Our customers have been asking us for more insight into the Stitch data pipeline’s extraction and load process, and for the last few months we’ve been working to deliver those capabilities. In November we announced the availability of extraction logs for several of our most popular integrations. Today we’re unveiling a complementary set of information from the load side.
Heretofore, for a replication job for an integration, we displayed a single number of rows replicated, no matter how many tables were processed. That wasn’t sufficient granularity for customers, especially since we charge based on the number of rows they replicate; it made it difficult for users to audit their Stitch usage. One person compared it to taking your car to a mechanic and being told, “We fixed seven things, and it’s going to cost you $1,000,” but having no line-item details to explain how they arrived at that number.
Now Stitch users can see their row counts broken down by table, to help identify where all the rows they’re loading are coming from, show which tables are sending rows to the data warehouse, and indicate whether a table is currently loading data or ended in error. This information is of particular interest when a database or SaaS data source contains nested data, as we de-nest that data when loading to Redshift and Postgres destinations. We now show the breakdown of all the subtables we create and the rows associated with them.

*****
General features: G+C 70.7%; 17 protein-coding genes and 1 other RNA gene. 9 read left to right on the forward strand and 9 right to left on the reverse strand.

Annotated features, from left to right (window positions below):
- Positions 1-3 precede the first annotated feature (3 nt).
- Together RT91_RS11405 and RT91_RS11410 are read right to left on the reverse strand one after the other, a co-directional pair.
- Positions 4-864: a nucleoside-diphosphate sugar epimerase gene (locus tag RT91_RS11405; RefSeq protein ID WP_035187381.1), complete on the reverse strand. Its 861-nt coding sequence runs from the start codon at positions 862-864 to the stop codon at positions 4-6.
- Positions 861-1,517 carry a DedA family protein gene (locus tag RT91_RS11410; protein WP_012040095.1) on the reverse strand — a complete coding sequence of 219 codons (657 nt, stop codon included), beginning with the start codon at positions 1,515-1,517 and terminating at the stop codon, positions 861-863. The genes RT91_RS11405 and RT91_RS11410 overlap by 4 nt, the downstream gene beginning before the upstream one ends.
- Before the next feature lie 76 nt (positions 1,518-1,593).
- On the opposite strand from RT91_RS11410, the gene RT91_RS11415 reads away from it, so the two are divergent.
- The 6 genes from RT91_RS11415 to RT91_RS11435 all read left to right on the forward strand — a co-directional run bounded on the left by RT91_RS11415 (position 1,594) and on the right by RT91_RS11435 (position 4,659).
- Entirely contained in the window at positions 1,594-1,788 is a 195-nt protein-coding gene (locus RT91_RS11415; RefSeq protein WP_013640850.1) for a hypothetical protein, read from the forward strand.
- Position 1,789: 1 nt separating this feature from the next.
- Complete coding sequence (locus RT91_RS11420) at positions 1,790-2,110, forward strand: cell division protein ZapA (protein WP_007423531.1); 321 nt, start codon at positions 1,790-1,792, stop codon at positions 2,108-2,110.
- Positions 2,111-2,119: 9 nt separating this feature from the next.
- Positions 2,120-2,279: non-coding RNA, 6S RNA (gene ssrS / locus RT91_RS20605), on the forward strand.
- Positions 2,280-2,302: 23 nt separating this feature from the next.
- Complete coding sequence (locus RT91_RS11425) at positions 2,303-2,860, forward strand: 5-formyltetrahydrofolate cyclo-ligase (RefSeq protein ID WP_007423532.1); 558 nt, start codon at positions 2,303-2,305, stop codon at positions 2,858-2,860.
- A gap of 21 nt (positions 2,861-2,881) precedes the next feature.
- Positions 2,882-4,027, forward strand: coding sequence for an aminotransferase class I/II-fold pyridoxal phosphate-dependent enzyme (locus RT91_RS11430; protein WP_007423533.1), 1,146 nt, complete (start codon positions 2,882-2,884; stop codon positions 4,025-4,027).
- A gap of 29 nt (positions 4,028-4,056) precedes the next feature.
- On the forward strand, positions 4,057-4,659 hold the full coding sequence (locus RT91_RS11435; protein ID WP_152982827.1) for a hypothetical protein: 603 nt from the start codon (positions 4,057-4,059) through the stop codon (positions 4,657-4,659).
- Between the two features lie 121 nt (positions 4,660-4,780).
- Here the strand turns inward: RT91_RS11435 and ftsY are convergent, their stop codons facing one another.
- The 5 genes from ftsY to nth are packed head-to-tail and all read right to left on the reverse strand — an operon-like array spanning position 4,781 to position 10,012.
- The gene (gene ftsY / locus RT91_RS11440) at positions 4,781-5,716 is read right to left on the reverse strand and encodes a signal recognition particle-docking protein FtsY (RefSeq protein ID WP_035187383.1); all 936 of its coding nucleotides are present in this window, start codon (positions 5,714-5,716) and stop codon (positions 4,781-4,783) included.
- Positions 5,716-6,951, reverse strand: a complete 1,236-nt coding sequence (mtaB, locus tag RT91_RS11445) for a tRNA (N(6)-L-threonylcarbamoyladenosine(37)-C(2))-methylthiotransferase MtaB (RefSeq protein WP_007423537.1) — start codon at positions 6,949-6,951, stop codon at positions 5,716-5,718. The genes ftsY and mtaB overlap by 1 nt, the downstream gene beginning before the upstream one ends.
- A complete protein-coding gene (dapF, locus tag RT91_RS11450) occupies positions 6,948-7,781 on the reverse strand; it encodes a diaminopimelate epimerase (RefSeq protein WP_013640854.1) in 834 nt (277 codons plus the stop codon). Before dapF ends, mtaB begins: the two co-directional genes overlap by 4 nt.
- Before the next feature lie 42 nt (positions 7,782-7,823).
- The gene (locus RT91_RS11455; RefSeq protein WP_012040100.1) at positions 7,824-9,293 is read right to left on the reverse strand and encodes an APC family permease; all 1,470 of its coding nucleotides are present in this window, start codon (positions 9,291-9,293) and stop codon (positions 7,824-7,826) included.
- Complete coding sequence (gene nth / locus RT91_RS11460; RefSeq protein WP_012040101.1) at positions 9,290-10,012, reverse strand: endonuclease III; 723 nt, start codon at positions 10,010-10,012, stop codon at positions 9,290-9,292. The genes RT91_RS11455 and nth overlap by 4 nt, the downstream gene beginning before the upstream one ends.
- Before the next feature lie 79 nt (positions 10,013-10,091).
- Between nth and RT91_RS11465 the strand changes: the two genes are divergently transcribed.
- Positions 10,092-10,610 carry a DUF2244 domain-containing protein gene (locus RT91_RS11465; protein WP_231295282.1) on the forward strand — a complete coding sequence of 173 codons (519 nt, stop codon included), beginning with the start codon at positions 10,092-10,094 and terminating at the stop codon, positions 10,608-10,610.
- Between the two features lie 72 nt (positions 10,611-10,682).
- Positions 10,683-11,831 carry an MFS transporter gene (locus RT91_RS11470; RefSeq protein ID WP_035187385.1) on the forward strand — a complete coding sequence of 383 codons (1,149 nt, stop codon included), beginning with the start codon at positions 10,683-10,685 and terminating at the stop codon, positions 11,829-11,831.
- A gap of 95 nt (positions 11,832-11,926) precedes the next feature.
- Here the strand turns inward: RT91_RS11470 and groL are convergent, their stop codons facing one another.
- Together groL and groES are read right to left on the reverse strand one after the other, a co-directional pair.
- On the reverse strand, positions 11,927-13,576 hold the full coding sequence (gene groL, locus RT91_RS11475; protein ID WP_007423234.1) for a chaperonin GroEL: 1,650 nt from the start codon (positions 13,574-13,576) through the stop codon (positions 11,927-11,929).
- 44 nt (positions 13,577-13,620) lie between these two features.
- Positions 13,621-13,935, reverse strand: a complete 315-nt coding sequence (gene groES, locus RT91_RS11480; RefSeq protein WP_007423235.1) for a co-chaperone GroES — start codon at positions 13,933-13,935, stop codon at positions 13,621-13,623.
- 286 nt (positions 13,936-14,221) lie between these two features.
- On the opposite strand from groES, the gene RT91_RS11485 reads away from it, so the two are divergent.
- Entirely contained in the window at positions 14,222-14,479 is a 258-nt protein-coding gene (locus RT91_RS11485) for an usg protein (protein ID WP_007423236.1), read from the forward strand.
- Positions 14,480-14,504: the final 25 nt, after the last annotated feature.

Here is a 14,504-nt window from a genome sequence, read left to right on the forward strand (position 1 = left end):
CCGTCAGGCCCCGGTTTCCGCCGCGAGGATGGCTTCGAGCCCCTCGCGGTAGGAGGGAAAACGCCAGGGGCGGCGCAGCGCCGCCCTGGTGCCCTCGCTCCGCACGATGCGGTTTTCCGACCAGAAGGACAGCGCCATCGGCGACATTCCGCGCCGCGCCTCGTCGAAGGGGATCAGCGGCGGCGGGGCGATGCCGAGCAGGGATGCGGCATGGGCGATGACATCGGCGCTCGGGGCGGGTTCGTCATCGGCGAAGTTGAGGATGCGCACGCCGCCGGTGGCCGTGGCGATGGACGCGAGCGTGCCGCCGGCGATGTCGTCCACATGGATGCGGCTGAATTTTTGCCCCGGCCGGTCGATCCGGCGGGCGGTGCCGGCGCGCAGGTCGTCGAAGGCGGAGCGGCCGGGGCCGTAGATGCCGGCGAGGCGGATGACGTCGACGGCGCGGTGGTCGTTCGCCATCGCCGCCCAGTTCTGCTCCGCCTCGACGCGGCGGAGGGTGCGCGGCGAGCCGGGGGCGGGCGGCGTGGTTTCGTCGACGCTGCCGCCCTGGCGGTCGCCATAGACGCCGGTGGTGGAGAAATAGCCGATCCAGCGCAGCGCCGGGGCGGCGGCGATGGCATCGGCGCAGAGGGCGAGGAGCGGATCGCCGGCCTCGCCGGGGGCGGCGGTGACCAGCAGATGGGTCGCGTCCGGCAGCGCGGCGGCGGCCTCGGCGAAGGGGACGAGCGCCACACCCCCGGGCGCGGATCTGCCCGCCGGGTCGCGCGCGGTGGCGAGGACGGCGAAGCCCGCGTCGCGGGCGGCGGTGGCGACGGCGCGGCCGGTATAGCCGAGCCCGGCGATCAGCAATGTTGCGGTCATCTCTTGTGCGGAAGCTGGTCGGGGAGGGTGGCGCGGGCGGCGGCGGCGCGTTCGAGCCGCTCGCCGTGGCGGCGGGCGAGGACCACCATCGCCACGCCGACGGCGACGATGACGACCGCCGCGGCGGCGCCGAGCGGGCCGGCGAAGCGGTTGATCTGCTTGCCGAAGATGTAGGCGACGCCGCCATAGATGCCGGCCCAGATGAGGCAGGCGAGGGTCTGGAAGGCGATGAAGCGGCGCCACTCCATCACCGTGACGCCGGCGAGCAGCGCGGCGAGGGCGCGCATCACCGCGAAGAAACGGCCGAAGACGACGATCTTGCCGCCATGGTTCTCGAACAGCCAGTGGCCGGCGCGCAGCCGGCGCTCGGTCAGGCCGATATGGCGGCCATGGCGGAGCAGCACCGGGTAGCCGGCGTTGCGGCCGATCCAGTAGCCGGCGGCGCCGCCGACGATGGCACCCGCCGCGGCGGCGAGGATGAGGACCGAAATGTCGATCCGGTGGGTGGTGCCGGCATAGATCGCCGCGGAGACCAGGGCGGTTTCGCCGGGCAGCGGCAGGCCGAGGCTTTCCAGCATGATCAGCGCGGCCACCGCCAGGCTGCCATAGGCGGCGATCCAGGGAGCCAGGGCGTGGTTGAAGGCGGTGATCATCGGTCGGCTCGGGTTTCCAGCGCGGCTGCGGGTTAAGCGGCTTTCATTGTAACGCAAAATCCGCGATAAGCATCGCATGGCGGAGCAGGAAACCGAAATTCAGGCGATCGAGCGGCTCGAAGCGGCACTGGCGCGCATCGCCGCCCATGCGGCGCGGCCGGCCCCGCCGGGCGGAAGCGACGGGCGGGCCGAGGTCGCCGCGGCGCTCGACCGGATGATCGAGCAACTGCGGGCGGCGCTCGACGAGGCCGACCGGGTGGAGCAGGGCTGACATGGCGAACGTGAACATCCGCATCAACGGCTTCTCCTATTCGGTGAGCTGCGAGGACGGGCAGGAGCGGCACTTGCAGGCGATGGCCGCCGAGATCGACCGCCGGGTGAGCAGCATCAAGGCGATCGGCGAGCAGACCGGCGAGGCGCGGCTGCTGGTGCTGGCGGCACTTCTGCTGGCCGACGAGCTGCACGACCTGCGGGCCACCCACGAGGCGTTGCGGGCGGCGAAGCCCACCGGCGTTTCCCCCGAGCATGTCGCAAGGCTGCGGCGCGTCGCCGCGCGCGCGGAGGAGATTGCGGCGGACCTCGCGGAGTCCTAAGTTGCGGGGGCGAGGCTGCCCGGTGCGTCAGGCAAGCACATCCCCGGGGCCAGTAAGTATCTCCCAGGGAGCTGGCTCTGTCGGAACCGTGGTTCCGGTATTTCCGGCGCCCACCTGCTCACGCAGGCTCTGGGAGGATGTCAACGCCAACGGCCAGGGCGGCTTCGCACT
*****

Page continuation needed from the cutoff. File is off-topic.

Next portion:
In addition to seeing table-by-table row counts, Stitch users can now also drill down to view historical load information for each table, including information on when each load occurred and the rows loaded. We store that information for the same amount of time that we retain extraction logs: 24 hours for users on our Free plan, 7 days for those on our paid plans, and 60 days for Enterprise customers.
But wait, there’s more! For some of our most popular integrations, including MySQL, Google Adwords, Facebook Ads, Salesforce and HubSpot, we now also provide the maximum value of each table’s replication key — the most recently synchronized data point — and the time when that data was extracted from the source. You can use this information to spot-check how fresh data is in your data warehouse. You can now forgo manually inspecting the data in your data warehouse to infer when it was loaded. Instead, you can easily see how the data being loaded into your data warehouse is changing over time.
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